My Winter Check Up
Hard to believe that another year is very nearly complete. As with all things we care about it is time for a regular tune up. The car has it’s MOT and service once a year, after all it would be a poor show if you didn’t look after the wonderful vehicle that moves you around on your very own whim. Although do we all look after the vehicle that is with us for the long haul? The one we cannot part exchange or simply replace at will.
How often do we MOT our own body? Do you avoid the Doctor? Are you a regular? I choose to visit the Doctor when I have specific concerns that need a medical diagnosis. I therefore take my pro-active maintenance elsewhere. Whilst I have the greatest respect for the medical profession, they really don’t want to see you if you are well. They stick to diagnosis of individual symptoms and providing relief and or cure. For this we can be very grateful. I myself prefer the option of keeping things ticking over nicely. Working in IT I find often you can easily go out and find work, just ask someone. They are always happy to ask a question about something that is a minor niggle, not enough that they need to raise a support ticket but enough to be an inconvenience. How well does this translate into how we view the service our Doctors provide. Do we really want to bother them because we haven’t been feeling hungry lately? Probably not. After all what would they do to help us but advise us to “keep an eye on it”. They are looking for a more acute set of circumstances to intervene.
This is where complimentary (sometimes called alternative) medicine can really come into its own. By providing a holistic way for us to make sure everything is in peak running order and to iron out those minor niggles before we need to see the Doctor. For me this regular service check is a six monthly occurrence. If I have non-acute symptoms in between my Homoeopath provides a telephone service which I use prior to visiting my GP. Although any homoeopath worth their salt would recommend you to a GP where necessary.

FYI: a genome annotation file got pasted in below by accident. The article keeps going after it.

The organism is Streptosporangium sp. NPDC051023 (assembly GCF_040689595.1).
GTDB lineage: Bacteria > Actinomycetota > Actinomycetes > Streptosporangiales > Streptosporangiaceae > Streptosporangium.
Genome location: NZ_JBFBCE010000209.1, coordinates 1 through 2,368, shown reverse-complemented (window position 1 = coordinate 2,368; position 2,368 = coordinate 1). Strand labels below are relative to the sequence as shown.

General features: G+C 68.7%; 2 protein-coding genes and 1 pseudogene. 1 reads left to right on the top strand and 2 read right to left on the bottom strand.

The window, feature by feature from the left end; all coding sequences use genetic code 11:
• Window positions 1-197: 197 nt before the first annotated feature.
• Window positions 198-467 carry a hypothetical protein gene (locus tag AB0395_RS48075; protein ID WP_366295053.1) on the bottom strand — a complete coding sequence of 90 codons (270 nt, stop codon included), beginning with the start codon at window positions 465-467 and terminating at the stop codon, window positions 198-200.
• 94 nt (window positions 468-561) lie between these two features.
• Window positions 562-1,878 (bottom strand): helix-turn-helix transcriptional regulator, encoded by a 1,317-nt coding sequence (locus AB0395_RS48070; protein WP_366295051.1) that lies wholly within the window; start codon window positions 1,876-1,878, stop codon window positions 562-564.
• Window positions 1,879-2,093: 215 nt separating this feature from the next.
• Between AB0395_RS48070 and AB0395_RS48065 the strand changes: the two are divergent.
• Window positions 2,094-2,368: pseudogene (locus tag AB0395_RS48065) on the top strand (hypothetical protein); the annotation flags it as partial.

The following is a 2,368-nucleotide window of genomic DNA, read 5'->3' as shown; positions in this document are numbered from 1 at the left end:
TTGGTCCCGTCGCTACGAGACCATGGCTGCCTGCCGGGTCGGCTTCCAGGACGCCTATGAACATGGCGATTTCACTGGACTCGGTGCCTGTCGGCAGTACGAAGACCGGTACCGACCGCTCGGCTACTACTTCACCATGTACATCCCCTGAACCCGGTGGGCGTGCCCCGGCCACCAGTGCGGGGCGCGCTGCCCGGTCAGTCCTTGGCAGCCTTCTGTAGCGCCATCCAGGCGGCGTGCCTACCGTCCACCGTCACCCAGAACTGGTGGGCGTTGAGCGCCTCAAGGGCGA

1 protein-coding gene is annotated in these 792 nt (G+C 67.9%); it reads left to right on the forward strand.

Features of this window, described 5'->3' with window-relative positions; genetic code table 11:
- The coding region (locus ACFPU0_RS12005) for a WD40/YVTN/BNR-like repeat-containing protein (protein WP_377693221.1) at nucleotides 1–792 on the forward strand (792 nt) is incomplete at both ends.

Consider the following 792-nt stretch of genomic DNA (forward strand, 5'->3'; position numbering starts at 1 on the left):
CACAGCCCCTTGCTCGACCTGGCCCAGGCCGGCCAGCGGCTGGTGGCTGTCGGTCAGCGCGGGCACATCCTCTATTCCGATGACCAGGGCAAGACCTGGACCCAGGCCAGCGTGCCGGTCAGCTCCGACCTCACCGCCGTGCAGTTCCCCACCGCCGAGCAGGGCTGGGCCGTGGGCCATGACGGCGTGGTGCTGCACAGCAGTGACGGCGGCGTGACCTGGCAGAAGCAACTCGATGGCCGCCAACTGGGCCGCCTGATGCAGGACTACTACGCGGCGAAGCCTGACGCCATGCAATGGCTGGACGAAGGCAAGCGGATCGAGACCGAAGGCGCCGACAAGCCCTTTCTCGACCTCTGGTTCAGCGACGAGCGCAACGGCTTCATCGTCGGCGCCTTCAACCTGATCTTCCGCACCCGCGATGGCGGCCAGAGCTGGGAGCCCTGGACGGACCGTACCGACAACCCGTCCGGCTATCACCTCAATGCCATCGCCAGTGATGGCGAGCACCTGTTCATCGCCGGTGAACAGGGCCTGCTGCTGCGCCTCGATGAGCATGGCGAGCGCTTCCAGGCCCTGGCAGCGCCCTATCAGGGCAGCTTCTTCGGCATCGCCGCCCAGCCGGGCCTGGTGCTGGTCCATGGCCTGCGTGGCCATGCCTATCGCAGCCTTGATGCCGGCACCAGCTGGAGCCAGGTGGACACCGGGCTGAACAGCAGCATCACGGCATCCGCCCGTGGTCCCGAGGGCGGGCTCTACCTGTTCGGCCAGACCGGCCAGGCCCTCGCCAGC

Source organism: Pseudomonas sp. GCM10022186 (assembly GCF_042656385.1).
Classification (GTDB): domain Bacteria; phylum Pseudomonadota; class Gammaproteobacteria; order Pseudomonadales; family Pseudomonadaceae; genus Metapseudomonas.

I feel fortunate to be looked after by a highly respected homoeopath named Colin Griffith. Colin has an innate ability to place you at ease and listens intently to what you have to say. You may believe that you have the smallest of issues but you always know that whatever you would like to “work on” Colin holds this with import. He not only looks at the areas of the body or your life that you are having difficulty with he looks at the whole picture. He will often ask how I am eating or sleeping, how has my energy been? These questions are key in order to identify the correct course of treatment, even when nothing is seemingly wrong. I am therefore doubly blessed with an appointment to see his equally caring and helpful daughter Bella for a Shiatsu appointment. With Bella my appointments have never been the same twice. It is not a ritualistic massage therapy. There is an amount of physical manipulation of the body involved but the important part is how this works on the energy systems of the body. This is quite different to my own work with Reiki energy for my own self healing.
These two treatments work hand in hand and last year (just before Christmas) I had just such a double appointment. The information that Bella gave me flowed right into my appointment with Colin and was able to steer my course even more.
This year I have decided to repeat a winning combination. Although I am generally fine and healthy and my life feels in balance it is of primary importance for me to keep things in this order. What we do not yet understand about our bodies and our relationship with them will be the subject for many lifetimes of learning. Until then I will be satisfied with the help I choose, to have a healthy body that will continue to carry my on my lifes journey.
Posted on 20 December, 2011, in Health and tagged alternative medicine, Bella Griffith, body maintenance, Colin Griffith, complimentary medicine, health, holistic medicine, homeopath, homeopathy, homoeopath, homoeopathy, MOT, Reiki, service, Shiatsu. Bookmark the permalink. Leave a comment.